• Student Affairs will deliver an assessment of longer-term needs for and costs to install audio/visual equipment in classrooms

Although most organizations involved leave satisfied with the commitments and timelines provided by the Vice Chancellor and Chancellor, several of the Disabled Student Union’s key demands remain unmet. Administration has committed band-aid solutions for larger, structural issues, many of which that Academic Senate is in full power to combat.

While moving forward with hiring additional CAE Specialists and an ADA Compliance Officer are wins once completed, administrators face limits in fully endorsing dual-modality because of shared governance with the Academic Senate and the continually shifting goalposts of “academic freedom.”

This idea is weaponized to condemn immunocompromised students to dropping out, in favor of an imaginary standard of education. Our university should ensure access and safety for all students, especially those that are the most vulnerable. The roadblock of “academic freedom” has become a reason for inaction, one we must overcome as we organize faculty in support of remote options.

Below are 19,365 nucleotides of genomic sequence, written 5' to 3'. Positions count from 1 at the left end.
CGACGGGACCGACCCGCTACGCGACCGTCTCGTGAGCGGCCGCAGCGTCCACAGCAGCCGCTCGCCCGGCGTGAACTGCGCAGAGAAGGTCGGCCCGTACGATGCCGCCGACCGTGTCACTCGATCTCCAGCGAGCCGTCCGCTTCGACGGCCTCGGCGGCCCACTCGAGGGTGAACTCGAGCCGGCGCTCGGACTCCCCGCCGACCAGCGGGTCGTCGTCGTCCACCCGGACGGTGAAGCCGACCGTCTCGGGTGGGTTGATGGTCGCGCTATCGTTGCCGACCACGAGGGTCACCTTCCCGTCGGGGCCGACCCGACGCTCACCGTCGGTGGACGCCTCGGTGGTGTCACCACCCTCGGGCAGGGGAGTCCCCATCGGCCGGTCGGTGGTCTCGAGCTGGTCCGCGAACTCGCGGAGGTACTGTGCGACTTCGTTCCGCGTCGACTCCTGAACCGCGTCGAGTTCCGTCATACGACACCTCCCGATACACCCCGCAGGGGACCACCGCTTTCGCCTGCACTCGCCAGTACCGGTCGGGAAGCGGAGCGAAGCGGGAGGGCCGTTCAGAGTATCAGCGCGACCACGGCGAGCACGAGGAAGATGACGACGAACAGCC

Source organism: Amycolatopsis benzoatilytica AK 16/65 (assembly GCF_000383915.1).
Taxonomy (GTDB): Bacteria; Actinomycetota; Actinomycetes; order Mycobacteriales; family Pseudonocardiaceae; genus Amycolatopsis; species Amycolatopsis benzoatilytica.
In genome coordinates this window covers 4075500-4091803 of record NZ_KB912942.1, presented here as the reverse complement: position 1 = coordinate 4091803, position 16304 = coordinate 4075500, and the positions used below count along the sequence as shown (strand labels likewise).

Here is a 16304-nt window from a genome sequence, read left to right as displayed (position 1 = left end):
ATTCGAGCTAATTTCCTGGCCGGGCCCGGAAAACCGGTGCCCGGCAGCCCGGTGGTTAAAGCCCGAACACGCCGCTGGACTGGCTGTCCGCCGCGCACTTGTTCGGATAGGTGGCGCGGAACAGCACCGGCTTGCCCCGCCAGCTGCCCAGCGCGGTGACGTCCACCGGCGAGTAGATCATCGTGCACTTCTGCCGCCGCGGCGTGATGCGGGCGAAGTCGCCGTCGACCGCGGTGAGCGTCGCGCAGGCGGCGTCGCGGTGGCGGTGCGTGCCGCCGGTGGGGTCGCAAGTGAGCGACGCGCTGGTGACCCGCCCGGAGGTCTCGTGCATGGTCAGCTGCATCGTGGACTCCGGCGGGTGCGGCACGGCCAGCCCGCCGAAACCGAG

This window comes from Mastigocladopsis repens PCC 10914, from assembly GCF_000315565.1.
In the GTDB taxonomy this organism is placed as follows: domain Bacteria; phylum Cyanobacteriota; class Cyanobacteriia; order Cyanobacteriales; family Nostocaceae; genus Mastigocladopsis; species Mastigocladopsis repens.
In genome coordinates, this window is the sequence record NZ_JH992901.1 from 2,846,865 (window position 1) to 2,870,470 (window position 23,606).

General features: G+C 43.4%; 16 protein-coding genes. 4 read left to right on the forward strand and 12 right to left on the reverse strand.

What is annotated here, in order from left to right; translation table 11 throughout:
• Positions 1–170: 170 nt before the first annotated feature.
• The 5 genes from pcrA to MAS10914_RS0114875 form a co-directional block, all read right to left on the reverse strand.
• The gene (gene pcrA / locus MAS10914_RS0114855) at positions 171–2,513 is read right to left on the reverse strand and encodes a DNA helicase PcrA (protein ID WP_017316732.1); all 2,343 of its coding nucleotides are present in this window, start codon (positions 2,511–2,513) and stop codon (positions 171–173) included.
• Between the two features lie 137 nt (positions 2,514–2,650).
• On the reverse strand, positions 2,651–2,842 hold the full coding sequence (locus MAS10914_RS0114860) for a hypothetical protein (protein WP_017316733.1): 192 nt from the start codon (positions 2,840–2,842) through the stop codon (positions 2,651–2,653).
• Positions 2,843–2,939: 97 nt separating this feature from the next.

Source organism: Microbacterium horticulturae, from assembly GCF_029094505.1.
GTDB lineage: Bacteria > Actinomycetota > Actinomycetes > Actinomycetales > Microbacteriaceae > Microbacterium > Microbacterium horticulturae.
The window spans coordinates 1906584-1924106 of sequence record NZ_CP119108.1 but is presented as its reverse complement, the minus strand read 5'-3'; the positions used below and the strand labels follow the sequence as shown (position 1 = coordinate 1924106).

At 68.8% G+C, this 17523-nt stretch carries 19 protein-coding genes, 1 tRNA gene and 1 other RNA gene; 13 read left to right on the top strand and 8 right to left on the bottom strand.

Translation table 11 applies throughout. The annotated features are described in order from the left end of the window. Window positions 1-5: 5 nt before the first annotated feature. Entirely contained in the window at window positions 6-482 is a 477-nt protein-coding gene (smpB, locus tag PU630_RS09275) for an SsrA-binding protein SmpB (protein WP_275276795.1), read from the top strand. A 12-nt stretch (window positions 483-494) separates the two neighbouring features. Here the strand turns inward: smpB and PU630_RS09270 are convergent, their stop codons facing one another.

We pushed for further responses from the Academic Senate Leadership, who sent us the following set of responses at 10:15 PM last night. While some promises were made to “strongly encourage” faculty to record lectures, livestream for students, and consider attendance policies, we must move beyond urging and encouraging.

We are calling for the bare minimum to ensure equity and access to our education in the middle of a pandemic that may be minimally affecting able-bodied people (though even that is up for debate), but is directly threatening the lives of immunocompromised and disabled people. This is not a matter of faculty choice or individual suggestions toward dual-modality. No one should be shut out of education.